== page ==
Simulated Surf Vs Real Rollers

Surf Snowdonia in Conwy have introduced their latest attraction, Wavegarden. Wavegarden is an engineered wave pool which simulates the ‘ideal’ conditions for surfing and learning to surf. This is a good idea, in theory, but what does it mean for surfers?

Surf tourism is an ever-growing industry, likely fuelled by the growing population of surfers who live in land-locked locations. In 2013, a Surfers Against Sewage survey (try saying that quickly ten times!) reported that 46,784 of the UK’s avid surfers live in landlocked locations within the UK. Meaning that there are almost fifty thousand people who need to travel in order to get their surfing fix. The chances are high that these people will benefit from the regularity of the synthetic waves, engineered to reach precise heights at regulated intervals. The predictable nature will mean that intermediate surfers can practice technical moves such as cut backs and bottom turns in a stable environment. That is, until they perfect their technique and begin to find the routine repetitive. That’s when it’s time to recognise the beach is ready and waiting for them to take full advantage of the fluidity and freedom found in surfing real waves!

Wavegardens help you practice advanced techniques which transfer to the open ocean.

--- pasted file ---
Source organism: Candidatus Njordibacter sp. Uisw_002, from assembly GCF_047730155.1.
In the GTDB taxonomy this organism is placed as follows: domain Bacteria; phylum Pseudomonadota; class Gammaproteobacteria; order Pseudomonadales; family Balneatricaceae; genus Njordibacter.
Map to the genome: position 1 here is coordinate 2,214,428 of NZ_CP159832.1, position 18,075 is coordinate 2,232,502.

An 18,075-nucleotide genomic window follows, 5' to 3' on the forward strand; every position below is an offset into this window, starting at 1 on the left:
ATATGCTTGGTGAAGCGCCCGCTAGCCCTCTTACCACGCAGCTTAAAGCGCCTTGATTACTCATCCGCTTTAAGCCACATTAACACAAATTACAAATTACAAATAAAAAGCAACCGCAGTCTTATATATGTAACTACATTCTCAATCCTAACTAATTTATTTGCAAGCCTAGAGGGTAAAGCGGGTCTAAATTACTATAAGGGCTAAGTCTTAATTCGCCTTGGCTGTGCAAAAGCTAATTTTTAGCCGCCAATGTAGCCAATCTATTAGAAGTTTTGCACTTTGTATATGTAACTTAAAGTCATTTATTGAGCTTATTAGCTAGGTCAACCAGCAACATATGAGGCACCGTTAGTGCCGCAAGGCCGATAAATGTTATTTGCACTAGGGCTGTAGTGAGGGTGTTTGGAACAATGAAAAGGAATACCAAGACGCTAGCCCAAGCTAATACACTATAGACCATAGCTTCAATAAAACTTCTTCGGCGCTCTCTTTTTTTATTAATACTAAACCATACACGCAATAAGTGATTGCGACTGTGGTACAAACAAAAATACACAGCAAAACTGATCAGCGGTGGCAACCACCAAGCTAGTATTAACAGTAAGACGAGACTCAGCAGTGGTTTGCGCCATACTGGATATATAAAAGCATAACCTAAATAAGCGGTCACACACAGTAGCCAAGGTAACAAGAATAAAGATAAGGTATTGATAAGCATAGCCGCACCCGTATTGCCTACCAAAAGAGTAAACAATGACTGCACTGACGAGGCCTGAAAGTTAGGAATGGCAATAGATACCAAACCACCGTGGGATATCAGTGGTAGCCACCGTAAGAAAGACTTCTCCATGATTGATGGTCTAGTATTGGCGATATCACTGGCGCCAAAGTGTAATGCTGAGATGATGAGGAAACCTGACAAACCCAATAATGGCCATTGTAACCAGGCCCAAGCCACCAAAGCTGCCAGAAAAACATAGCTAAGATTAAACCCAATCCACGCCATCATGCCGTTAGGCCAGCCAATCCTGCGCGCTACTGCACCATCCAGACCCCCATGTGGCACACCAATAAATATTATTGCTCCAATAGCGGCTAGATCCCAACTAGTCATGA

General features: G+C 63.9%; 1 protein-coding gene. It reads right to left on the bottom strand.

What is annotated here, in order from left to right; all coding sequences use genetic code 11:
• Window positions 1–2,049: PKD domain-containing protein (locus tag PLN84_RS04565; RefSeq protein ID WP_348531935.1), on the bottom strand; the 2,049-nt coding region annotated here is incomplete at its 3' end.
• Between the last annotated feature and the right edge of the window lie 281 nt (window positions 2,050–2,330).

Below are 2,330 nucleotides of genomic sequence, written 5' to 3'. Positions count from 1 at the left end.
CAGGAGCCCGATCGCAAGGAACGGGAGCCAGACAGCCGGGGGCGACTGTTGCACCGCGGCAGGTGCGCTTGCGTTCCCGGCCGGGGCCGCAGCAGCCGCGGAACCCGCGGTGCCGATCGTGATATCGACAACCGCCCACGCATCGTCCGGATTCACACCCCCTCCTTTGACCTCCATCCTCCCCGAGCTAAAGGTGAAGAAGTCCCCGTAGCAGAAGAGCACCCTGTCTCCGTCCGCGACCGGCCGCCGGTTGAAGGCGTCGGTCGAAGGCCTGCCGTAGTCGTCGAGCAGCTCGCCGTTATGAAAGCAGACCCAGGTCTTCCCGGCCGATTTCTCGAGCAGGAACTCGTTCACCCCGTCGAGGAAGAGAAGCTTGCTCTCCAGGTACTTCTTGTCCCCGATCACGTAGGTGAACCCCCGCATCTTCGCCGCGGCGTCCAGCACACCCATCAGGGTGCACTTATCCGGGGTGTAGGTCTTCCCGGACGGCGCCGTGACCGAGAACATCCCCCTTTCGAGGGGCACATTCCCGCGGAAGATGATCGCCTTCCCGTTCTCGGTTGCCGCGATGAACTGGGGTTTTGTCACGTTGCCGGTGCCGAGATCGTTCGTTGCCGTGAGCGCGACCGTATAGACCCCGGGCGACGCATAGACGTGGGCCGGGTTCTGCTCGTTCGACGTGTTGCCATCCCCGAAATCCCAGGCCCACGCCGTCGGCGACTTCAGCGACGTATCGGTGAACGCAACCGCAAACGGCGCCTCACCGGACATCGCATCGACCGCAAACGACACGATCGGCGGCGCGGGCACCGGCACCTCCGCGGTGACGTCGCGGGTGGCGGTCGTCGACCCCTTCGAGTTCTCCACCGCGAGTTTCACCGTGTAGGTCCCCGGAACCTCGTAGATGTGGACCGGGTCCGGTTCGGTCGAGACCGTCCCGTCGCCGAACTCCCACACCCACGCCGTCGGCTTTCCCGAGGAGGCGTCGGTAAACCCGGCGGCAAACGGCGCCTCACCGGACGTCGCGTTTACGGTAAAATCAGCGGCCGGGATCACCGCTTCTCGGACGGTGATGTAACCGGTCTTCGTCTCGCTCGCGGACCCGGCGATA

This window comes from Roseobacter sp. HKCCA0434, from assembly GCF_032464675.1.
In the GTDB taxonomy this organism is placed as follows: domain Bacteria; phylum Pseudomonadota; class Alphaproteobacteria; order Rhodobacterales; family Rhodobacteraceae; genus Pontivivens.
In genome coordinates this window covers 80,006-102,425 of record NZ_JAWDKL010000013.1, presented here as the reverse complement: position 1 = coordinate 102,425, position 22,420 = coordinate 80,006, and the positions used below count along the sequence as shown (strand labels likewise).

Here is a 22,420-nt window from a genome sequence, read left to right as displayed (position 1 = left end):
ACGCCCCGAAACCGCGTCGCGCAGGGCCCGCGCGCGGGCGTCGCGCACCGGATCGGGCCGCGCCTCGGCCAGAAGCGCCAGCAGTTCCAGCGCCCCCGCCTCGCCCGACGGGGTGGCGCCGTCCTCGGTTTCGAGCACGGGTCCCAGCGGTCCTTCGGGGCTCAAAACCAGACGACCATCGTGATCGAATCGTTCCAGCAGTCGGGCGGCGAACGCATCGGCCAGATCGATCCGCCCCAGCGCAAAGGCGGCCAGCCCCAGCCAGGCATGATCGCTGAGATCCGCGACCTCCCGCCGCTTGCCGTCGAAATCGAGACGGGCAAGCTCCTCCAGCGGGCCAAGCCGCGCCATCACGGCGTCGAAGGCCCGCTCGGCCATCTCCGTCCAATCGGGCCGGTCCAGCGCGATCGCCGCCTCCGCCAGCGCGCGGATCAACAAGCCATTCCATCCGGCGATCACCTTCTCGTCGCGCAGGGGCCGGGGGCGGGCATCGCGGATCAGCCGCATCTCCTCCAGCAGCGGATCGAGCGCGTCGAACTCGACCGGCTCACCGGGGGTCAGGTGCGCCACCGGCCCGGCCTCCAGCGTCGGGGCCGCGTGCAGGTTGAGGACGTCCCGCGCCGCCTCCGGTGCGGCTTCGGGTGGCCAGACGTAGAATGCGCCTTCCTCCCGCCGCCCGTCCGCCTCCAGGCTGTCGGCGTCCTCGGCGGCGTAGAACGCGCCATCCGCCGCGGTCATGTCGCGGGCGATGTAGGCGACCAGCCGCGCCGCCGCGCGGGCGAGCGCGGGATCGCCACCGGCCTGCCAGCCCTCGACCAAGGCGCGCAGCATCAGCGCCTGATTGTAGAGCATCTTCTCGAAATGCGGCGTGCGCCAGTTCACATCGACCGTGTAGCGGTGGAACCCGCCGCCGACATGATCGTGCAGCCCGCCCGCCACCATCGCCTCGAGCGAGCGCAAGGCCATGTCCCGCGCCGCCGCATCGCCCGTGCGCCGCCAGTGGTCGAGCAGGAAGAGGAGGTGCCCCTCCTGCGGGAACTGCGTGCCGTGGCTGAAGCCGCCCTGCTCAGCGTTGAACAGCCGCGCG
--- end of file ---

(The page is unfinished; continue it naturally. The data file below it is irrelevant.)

Aside from people who have to travel and arrange full holidays in order to enjoy their hobby, there are thousands of people living in coastal areas who love to surf. The Surfers Against Sewage survey reports that 52,897 surf enthusiasts resided in Devon alone in 2013, meaning that the majority of the surfing taking place in Devon was probably the local people displaying their passion. These are people who are not likely to travel the 250+ miles to attend the Wavegarden when they have the coast, with its charm and organic waves on their doorstep. Wavegarden advertises as an area suitable for all sizes and abilities, but, for those who live in coastal areas, there are plenty of safe ways to learn the basics of surfing, in a real beach environment, such as Nick Thorn Academy, right here in Woolacombe!

The Wavegarden’s redeeming factor is the guarantee of waves and ideal conditions for surfing at any level, however, the predictability of the timing and height of the waves may get a little repetitive. The engineered waves, with three set heights of 2 metres, 1.2 metres and 70 centimetres roll in once per minute – less “Surf’s up” and more “Surf’s doing the same thing over and over again”.  More seasoned surfers are going to be looking for a little more excitement in their waves.

The main differences between the Wavegarden and our beautiful, natural beaches are the factors which will ultimately define the popularity of Snowdonia’s Wavegarden and the impact it has on the surf community. For more nervous first-time surfers or small children, Wavegarden could offer the perfect opportunity to get used to the feeling of bigger waves and a large body of water, but nothing will beat the real beach experience; the sand, the ice-cream, watching your family members embarrassing themselves in public… the advantages are endless! Wavegarden is nice to practice, but once you get some experience and build your confidence, join us in Woolacombe for some real surfing!

Woolacombe Beach is big. Really big.


Header Image Credit: 'Wave Garden' by Nick Pumphrey

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